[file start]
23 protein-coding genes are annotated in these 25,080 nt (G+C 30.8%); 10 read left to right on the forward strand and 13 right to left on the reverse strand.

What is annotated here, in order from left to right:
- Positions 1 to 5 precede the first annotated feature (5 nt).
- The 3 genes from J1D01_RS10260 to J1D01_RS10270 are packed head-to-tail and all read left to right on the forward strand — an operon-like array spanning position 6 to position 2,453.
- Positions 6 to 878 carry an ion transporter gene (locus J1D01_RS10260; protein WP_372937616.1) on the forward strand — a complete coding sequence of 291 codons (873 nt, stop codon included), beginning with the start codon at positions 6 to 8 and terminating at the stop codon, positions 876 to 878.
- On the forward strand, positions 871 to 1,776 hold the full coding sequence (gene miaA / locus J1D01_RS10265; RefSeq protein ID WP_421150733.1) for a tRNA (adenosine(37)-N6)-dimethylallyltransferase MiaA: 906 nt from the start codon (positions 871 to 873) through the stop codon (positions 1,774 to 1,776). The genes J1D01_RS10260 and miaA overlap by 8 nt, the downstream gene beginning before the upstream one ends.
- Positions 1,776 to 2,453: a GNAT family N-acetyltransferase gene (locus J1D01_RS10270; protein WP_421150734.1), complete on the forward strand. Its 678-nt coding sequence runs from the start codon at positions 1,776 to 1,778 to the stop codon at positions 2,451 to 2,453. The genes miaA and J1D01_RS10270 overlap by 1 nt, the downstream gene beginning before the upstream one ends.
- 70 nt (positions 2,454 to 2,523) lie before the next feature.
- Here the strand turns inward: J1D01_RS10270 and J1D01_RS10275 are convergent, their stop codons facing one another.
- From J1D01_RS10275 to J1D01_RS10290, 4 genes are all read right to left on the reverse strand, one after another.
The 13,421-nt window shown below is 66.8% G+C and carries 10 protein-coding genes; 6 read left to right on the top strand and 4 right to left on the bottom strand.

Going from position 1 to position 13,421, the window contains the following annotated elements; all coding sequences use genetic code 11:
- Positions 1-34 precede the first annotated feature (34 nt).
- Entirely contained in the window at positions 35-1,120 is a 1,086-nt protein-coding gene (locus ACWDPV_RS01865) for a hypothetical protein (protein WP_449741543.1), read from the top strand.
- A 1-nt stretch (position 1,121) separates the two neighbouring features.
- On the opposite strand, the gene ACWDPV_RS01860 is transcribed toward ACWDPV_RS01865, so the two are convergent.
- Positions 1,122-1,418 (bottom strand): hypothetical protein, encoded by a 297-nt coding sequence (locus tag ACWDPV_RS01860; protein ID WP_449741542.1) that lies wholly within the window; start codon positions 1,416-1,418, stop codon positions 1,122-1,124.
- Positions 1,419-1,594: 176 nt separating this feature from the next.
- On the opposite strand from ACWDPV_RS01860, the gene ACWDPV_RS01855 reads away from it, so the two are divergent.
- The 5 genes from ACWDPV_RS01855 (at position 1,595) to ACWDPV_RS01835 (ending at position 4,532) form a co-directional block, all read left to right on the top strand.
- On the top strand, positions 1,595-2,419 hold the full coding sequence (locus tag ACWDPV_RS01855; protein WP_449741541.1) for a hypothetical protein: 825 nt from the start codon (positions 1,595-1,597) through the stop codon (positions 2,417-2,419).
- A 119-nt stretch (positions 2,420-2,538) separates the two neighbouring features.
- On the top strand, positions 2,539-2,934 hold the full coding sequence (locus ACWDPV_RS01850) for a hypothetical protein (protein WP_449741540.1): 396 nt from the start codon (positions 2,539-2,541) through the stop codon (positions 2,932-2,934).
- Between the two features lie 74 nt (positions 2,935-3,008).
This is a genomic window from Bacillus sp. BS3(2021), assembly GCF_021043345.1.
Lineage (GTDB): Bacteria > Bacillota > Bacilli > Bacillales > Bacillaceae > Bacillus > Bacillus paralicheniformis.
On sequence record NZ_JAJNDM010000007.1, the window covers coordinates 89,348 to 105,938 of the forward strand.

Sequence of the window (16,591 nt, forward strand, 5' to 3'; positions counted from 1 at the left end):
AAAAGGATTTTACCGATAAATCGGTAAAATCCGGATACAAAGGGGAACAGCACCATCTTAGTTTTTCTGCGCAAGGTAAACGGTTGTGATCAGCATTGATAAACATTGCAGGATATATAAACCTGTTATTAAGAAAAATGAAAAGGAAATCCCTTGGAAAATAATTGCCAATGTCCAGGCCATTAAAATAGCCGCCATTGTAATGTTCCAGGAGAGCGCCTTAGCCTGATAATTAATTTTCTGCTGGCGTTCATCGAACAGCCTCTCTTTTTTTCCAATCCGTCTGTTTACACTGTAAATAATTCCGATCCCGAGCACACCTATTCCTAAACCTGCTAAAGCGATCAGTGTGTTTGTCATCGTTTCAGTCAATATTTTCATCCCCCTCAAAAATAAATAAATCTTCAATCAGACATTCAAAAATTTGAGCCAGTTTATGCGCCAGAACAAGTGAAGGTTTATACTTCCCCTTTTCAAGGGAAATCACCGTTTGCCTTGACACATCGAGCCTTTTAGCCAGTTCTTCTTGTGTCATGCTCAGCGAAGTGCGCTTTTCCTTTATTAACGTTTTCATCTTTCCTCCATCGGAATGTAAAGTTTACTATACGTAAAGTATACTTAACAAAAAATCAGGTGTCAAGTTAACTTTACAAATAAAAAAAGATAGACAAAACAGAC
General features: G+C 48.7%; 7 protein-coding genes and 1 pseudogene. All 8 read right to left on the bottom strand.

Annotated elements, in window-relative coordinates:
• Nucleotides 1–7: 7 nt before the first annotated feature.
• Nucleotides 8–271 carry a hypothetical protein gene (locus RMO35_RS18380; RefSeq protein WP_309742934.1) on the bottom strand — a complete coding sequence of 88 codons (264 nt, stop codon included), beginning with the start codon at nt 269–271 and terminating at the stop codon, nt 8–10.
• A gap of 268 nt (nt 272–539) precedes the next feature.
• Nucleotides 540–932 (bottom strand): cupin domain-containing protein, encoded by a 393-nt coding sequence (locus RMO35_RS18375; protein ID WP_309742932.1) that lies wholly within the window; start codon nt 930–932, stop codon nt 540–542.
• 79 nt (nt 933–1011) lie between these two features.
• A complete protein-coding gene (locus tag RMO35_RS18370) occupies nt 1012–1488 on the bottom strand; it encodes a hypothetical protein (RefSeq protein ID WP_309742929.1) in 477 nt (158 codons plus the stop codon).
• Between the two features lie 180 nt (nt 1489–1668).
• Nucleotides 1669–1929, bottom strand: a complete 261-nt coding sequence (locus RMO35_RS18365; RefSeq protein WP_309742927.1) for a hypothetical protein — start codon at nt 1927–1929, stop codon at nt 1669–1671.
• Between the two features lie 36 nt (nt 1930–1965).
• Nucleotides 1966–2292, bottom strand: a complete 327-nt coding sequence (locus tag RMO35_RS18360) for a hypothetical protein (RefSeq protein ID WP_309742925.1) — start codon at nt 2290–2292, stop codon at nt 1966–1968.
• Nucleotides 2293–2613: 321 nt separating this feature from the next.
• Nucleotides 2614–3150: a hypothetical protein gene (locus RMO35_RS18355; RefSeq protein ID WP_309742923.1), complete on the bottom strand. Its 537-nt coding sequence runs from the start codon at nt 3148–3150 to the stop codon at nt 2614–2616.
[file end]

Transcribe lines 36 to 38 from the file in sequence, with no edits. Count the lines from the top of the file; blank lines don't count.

• 79 nt (nt 933–1011) lie between these two features.
• A complete protein-coding gene (locus tag RMO35_RS18370) occupies nt 1012–1488 on the bottom strand; it encodes a hypothetical protein (RefSeq protein ID WP_309742929.1) in 477 nt (158 codons plus the stop codon).
• Between the two features lie 180 nt (nt 1489–1668).